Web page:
Nicole Arianne Tan
Case Study 1: Prisoner's Dilemma (due: March 25).
Find an application of your own of a Prisoner's Dilemma situation. Thoroughly explain the situation: identify the players, the rules, and all the outcomes. You may simplify the example if needed (for instance, if there are n players, you can simply it to just 2 players). Include the payoff matrix, and do your best to put in real values (estimates) as payoffs. Make clear why your application is a Prisoner's Dilemma: what is the social optimal outcome, and what is the Nash Equilibrium. Suggest possibilities for (sustained) cooperation. What could be done so that the players' incentives discourage defecting?
Players: Uber and Lyft
Rules: Both companies develop, market, and operate a mobile-app-based transportation network, which allow consumers to submit a trip request to crown-sourced taxi drivers. Although Uber is the current market leader, competitors such as Lyft are now competing aggressively to get a larger share of the market. Both companies have the choice to maintain or lower their price. Uber currently charges a $2 base fare and $1.20 per mile. On the other hand, Lyft charges $1.31 as a base charge and $1.31 per mile. We are under the assumption that both companies act simultaneously and have no means of negotiating a contractual collusion. Currently, Uber’s net revenue is at $2 billion, while Lyft’s net revenue is at $300 million. Outcomes:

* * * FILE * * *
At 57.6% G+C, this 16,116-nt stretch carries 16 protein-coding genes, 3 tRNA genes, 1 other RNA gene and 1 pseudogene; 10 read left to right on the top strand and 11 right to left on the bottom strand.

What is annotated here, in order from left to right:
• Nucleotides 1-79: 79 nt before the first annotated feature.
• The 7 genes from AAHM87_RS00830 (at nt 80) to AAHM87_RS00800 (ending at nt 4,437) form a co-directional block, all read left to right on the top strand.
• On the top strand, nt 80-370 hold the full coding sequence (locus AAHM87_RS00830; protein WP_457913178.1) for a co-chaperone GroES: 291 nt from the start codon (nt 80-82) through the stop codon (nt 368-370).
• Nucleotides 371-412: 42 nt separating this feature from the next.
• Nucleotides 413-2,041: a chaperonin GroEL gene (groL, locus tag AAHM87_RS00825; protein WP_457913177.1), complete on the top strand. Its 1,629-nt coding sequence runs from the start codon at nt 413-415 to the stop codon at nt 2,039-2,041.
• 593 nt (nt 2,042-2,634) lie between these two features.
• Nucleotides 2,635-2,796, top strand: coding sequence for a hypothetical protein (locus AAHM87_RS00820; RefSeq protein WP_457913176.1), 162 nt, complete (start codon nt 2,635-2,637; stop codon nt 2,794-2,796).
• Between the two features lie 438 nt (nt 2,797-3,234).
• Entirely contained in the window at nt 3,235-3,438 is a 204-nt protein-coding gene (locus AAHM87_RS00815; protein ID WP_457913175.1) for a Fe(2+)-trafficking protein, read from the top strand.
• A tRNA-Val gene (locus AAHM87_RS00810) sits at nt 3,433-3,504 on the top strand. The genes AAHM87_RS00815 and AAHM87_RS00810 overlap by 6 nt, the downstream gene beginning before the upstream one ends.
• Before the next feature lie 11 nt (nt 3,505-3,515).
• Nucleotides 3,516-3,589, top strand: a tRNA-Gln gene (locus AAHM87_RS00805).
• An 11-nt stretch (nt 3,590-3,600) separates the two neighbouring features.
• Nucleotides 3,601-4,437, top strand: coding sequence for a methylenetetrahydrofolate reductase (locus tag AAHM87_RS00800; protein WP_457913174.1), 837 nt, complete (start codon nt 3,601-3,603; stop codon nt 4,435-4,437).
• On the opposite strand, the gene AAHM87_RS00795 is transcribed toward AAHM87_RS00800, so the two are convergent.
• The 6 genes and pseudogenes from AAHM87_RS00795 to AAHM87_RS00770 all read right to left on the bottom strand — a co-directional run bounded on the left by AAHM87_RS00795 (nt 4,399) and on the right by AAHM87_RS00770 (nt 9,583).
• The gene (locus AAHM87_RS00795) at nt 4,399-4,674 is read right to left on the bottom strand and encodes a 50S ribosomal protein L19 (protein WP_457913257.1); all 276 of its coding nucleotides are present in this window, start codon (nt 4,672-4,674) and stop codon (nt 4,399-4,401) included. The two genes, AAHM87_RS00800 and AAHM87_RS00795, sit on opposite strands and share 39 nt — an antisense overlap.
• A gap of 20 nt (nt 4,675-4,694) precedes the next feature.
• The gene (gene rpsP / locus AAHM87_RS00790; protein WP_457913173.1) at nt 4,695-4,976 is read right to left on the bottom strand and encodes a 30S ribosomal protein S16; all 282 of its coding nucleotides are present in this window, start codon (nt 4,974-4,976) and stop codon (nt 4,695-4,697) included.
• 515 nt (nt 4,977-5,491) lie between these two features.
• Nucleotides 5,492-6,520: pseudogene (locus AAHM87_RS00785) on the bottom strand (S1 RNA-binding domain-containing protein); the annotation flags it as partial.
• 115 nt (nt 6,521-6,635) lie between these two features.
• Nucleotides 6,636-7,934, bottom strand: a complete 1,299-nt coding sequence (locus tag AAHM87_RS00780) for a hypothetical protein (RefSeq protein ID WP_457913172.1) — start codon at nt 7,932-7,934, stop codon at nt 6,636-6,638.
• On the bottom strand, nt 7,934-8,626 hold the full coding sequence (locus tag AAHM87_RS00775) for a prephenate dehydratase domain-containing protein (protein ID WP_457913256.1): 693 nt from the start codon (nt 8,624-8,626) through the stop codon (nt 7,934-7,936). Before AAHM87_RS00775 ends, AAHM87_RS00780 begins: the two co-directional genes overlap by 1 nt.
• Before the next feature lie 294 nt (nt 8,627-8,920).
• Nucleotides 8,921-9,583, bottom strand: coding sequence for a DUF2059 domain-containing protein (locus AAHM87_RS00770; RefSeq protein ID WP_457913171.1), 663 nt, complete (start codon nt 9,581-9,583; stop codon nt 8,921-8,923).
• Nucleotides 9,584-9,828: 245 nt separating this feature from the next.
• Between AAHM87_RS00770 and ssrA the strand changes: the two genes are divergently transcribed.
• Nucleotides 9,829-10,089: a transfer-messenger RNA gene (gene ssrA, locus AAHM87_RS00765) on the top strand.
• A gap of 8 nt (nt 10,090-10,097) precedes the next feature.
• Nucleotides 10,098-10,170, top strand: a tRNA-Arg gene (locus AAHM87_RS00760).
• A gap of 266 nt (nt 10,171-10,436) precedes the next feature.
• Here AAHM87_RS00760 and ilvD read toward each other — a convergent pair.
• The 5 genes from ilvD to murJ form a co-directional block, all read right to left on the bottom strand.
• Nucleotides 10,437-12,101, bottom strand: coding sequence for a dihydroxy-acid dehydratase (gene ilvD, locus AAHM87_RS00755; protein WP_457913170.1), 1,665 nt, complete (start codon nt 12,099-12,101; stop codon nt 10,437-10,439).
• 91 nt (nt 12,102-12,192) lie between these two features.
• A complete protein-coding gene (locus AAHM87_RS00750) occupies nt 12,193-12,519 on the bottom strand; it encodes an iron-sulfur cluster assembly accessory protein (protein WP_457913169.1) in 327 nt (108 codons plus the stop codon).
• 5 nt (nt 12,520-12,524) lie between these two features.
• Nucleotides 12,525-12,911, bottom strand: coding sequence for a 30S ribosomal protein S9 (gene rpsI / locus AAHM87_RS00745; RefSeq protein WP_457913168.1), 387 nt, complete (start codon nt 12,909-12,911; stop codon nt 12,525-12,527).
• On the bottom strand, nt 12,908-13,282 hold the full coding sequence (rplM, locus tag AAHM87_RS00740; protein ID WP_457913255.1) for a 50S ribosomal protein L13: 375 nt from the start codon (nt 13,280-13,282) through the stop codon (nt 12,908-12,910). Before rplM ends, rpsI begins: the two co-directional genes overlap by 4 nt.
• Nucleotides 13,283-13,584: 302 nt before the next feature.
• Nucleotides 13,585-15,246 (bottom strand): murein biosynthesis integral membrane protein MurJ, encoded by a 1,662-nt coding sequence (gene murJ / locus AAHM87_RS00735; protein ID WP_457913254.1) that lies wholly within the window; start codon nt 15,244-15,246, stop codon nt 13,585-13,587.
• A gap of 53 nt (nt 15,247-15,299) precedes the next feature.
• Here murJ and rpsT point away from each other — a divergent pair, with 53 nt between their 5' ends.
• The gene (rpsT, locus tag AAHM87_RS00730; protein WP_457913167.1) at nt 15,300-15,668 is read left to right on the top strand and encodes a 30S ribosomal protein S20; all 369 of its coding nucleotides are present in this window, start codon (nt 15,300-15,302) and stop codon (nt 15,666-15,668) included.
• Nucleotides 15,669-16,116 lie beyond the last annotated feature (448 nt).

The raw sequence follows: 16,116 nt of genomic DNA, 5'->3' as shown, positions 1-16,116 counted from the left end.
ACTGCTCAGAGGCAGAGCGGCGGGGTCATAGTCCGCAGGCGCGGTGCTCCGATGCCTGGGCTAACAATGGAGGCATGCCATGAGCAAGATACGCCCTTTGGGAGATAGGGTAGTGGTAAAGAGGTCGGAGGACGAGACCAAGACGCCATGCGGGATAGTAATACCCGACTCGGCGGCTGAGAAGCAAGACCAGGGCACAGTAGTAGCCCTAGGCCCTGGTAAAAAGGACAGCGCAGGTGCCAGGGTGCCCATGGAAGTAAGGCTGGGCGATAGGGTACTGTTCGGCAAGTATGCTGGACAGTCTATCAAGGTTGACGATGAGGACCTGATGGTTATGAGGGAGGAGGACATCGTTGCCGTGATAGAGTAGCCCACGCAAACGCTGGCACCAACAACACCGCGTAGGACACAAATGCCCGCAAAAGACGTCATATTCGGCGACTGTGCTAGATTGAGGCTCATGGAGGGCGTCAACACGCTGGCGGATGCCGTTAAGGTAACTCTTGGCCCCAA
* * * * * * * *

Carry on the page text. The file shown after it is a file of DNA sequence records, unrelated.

Both companies are aware that:
If they decide to increase their prices and the competitor does not, consumers will flock to the other service provider and $100 million of the net revenue of the higher priced mobile app will transfer to the lower priced competitor. If the competitor increase their prices and their company does not, consumers will flock to the other service provider and $100 million of the net revenue of the higher priced mobile app will transfer to the lower priced competitor. If neither increases its...
Please join StudyMode to read the full document